A triple arcade fronts the monastery entrance beside the church, where intricately carved “rams-head” capitals crown the fluted columns. Recessed behind the center arch is the broad paneled archway of the old open chapel. Along its frieze, medallions of the Sacred Heart alternate with the crossed keys of St. Peter. Blocks of dark, reddish basalt, similiar to those of the porch and sanctuary arch of the church, outline the stocky arcades along the cloister, and archaic doorways with pointed Gothic arches open into the surrounding conventual rooms. At the rear, an arcaded mirador commands a panoramic view across the monastery gardens to the misty islands and shimmering waters of Lake Pátzcuaro beyond.

Visitors who continue along the western shore en route to the busy crafts village of Quiroga on the north side of the lake, will pass several other Tarascan villages. Perhaps the most interesting of these is Puácaro, whose narrow streets also lead to an early Michoacán mission. Its scalloped, Moorish doorway, freestanding tower and colonnaded priest’s quarters with rustic, overhanging eaves face a lakeside plaza that offers yet another a breathtaking vista across the lake.

North of the Lake

Travelers may also enjoy visiting two other less visited colonial towns just north of Lake Pátzcuaro: at Zacapú and Naranja de Tapia.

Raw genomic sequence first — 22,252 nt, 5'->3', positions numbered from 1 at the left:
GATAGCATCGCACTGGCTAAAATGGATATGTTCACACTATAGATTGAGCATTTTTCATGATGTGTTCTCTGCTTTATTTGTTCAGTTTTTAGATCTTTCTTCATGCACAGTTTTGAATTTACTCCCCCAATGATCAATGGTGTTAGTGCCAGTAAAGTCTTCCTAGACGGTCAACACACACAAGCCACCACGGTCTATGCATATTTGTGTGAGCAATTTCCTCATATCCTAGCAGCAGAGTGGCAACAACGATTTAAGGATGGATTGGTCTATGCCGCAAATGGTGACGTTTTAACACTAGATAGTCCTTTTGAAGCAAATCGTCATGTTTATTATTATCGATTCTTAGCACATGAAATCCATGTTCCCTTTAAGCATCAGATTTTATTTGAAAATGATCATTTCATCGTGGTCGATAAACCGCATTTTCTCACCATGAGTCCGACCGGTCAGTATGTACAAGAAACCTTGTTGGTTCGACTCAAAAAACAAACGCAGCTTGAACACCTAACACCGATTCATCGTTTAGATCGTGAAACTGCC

In ancient times Zacapú was the shrine of Curicaueri, the greatest of the Tarascan deities. The Franciscan monastery, founded here in 1540, still stands. Its bold, classical facade–reportedly designed by the architect of Tzintzuntzan–is studded with numerous shell reliefs, and the churchyard is filled with stone carvings ancient and modern, including a statue of the founder, Fray Jácobo Daciano, wearing his broad-brimmed pilgrim’s hat.

Vestiges of 16th century religious murals appear on the walls of the old arcaded cloister beside the church, while the former hospital chapel across the road, now a retreat of Franciscan nuns, retains its gilded colonial altarpiece.

Naranja de Tapia, just down the road, is a smaller village, whose spacious, gabled church contains one of the finest painted ceilings in Mexico. Dated 1733, the ceiling is crowded with religious figures from the history of Christianity–saints, martyrs and prophets–sketched in reds and blues still vivid after 250 years.

Published or Updated on: January 1, 2007 by Richard Perry © 2009